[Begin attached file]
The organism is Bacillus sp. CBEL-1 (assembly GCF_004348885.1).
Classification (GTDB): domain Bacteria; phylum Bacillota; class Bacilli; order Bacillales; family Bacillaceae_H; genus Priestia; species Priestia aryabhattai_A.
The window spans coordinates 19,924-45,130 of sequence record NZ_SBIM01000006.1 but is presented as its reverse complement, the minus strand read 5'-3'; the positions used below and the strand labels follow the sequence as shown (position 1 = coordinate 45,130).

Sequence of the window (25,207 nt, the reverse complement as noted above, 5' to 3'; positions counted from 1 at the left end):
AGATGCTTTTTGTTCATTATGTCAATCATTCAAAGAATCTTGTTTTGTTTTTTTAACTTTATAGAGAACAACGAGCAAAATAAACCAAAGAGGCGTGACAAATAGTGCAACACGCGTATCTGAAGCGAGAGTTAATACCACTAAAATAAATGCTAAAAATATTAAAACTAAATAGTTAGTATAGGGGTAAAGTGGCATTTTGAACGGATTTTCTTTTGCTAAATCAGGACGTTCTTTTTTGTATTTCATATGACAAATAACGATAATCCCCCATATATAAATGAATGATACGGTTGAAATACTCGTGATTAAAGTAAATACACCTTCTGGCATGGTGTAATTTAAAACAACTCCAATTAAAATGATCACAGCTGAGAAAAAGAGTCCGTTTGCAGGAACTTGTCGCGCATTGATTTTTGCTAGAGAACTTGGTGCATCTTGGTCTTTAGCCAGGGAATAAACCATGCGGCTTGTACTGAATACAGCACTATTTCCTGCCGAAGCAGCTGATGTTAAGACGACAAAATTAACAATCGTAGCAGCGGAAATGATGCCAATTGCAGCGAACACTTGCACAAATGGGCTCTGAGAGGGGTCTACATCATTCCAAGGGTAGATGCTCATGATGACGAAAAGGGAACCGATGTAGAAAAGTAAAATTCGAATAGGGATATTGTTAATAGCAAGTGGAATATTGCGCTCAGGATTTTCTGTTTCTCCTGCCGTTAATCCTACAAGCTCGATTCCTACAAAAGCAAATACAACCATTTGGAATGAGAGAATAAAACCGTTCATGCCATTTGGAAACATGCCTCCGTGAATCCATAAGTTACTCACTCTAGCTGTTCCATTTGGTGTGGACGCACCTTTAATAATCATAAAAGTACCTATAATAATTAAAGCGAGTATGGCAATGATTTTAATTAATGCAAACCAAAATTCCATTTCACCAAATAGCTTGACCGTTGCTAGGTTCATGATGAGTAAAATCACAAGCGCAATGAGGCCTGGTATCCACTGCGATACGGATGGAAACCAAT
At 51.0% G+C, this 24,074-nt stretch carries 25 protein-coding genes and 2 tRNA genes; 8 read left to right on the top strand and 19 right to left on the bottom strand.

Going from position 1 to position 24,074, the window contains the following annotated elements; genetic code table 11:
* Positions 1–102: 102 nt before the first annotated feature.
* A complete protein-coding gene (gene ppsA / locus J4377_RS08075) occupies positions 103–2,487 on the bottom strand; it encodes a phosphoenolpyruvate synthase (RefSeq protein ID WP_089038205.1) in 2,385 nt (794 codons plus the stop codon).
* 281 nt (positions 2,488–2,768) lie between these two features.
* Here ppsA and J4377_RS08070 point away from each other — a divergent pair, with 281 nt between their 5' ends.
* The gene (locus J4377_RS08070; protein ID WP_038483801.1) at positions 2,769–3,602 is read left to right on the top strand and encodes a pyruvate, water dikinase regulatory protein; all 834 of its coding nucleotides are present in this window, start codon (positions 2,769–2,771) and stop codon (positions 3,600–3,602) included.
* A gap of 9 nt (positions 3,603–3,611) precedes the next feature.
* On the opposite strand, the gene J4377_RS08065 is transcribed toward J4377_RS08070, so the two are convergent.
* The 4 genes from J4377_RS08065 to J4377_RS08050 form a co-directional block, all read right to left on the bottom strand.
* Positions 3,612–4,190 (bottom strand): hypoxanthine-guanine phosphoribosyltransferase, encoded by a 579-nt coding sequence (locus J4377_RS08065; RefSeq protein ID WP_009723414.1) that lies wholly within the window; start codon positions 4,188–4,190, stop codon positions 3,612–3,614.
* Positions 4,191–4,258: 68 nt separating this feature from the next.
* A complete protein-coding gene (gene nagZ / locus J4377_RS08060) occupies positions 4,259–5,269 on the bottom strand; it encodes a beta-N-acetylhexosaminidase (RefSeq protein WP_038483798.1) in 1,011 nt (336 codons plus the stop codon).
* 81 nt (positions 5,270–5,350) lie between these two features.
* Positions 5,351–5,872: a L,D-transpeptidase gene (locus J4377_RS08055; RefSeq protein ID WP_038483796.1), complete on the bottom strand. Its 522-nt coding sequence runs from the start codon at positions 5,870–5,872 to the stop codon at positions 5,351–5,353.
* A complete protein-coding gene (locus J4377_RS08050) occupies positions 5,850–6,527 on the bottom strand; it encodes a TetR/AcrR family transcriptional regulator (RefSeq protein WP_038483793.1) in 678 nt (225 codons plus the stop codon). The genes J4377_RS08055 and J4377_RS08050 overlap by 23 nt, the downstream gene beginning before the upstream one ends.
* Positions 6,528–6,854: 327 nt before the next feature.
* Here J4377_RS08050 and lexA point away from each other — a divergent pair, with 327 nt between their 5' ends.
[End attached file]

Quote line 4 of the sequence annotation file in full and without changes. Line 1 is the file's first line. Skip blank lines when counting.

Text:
Sequence of the window (25,207 nt, the reverse complement as noted above, 5' to 3'; positions counted from 1 at the left end):